The intersection between place, time and memory has been an integral part of Tim Bird’s Grey Area series from Avery Hill Publishing over the last few years. In Grey Area: From the City to the Sea – the last British Comic Award-winning entry in the run – Bird explored that theme from the perspective of our relationship with our environment in a centuries-spanning travelogue that reminded us that the echoes of the past were not beyond the bounds of our perception.
This fourth, self-contained issue is something of a diversion from Bird’s approach to date, focusing on a direct connection to a sense of space and location and adopting a more traditional narrative structure.
When I picked Grey Area: Our Town as our ‘Comic of the Week’ prior to its Bristol Comic and Zine Fair debut I said that it was a book that cemented Bird’s place as one of the leading players in the new wave of British comics. While his solo output is perhaps not as prolific as some of his contemporaries his storytelling and mastery of the form has developed markedly between each issue of Grey Area.
Our Town is the story of three characters: the first two are a couple who we observe at different points of their lifetimes and the third is the place they met which becomes as important a player as its human counterparts – a vital component in their relationship as mutual worlds come together, memories overlap and lives converge.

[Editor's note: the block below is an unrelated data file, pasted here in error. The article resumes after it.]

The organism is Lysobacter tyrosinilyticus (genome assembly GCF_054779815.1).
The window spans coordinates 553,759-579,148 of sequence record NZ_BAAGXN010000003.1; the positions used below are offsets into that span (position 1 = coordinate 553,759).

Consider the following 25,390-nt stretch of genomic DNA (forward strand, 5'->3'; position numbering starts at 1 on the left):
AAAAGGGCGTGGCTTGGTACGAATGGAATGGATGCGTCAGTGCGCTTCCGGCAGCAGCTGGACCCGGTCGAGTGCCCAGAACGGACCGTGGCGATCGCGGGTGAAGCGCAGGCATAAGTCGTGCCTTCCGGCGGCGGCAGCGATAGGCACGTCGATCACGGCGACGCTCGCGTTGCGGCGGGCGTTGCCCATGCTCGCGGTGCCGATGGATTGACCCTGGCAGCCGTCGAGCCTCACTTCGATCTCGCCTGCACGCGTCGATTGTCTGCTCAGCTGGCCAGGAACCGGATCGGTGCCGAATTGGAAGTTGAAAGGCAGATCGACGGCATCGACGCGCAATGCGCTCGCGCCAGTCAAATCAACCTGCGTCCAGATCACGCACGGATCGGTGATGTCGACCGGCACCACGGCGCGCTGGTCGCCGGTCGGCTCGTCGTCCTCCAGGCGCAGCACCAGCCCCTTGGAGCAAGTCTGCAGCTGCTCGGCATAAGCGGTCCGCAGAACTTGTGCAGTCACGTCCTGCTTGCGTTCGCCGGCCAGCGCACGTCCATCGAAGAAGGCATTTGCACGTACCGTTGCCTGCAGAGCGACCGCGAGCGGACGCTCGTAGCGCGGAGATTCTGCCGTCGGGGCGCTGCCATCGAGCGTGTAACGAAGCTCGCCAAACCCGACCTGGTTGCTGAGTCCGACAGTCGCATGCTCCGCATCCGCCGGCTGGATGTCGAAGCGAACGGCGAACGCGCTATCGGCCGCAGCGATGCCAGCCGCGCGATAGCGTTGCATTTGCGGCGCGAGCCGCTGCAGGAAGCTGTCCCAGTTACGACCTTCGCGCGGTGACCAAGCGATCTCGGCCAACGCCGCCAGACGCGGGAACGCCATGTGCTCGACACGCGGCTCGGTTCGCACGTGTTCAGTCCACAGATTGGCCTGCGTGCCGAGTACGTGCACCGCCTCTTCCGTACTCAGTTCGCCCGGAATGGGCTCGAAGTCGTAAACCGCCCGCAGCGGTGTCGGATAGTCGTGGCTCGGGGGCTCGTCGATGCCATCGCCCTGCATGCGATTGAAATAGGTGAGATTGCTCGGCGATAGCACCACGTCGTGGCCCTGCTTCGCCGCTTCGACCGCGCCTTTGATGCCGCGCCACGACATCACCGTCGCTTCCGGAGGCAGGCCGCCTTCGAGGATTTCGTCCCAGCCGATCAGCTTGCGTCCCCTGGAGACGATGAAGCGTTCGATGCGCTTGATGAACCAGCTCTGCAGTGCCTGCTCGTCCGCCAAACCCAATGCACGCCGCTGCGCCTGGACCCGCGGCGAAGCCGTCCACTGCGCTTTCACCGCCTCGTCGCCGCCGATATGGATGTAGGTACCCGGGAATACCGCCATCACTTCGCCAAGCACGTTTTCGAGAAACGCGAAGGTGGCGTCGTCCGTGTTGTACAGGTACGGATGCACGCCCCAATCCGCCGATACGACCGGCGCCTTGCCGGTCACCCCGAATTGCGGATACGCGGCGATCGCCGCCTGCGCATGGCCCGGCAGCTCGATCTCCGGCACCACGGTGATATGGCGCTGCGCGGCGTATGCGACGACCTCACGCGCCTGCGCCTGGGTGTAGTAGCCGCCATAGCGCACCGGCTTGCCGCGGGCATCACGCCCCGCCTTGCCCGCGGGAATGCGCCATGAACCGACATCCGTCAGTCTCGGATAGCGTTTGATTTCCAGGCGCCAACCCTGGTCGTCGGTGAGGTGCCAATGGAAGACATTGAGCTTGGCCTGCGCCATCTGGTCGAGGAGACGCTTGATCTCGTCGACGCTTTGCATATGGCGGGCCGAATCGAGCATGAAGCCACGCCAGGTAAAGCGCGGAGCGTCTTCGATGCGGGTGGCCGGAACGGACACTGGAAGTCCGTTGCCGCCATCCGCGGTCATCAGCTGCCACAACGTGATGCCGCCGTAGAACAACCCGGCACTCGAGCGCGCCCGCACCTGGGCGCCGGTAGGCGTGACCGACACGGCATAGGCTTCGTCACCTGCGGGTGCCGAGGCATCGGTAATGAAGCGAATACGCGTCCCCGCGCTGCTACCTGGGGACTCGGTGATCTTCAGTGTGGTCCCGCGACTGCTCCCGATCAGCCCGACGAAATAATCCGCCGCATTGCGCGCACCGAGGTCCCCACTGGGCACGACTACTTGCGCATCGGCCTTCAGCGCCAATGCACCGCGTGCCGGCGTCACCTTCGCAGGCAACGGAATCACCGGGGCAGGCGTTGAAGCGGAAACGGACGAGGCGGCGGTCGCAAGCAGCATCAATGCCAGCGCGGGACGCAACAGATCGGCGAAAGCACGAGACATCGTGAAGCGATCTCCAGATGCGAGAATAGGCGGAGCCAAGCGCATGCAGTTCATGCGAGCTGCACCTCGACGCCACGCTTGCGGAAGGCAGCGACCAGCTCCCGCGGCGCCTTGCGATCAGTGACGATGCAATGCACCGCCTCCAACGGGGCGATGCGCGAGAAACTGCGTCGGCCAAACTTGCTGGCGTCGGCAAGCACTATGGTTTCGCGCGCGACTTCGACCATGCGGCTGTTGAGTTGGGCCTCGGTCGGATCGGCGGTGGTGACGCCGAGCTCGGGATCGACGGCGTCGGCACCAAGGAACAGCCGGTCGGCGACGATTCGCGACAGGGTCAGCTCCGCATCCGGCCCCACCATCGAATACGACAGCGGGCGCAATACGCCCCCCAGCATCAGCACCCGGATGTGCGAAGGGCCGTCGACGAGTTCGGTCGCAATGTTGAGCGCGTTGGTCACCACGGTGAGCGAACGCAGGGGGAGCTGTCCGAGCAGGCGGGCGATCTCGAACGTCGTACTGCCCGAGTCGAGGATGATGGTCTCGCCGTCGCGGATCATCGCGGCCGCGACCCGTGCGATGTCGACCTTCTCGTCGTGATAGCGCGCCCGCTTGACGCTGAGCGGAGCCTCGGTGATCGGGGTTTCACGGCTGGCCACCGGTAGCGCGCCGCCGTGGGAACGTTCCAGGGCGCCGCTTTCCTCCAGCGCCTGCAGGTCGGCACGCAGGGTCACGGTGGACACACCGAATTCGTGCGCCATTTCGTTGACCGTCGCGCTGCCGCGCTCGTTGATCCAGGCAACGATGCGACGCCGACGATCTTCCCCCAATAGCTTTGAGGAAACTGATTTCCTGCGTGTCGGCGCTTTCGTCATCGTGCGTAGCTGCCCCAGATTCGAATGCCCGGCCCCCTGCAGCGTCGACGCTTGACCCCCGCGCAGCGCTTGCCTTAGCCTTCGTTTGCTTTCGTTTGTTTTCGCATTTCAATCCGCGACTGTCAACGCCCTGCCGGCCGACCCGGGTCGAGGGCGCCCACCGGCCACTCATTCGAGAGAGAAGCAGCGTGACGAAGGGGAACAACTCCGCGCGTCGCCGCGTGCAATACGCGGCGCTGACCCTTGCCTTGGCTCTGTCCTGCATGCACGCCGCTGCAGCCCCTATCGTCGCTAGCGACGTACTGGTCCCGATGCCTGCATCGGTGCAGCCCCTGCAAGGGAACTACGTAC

We follow this threeway union as childhood bonds are formed with the titular surroundings, as the two central characters’ existences collide and coalesce within its environs, and then in later life as they revisit that locale for one final moment of symbiotic release and appreciation.
Throughout, a simple origami bird acts as both catalyst for this coming together of souls and as a recurring motif to symbolise their shared experiences, given extra significance by Bird’s carefully considered colouring choices. If From the City to the Sea was notable for the creator’s striking and moving individual imagery then Our Town is a testament to his sequential pacing. Tight, multi-panelled pages that seem quietly introspective but nevertheless foreshadow later thematic explorations with subtlety and nuance.
There’s a delicacy, almost a fragility, to the pages of Our Town but also a corresponding potency and evocative intensity. It’s a beautifully paced and a gorgeously touching tale in its own right but its true power is in the poignant connection it makes with its readership, reminding us of the places that shaped us, the emotional investment we make in them and those who share those feelings with us. Bird’s lyrical. mellifluous narration carefully underscores that link.
In the years that I’ve been covering his work Tim Bird has evolved from an artist of undeniable but raw potential to one of the UK scene’s finest practitioners of pure comics craft. Once again, Avery Hill’s commitment to their stable of regular creators has reaped dividends because Our Town represents Bird at his most confident as a graphic storyteller yet.
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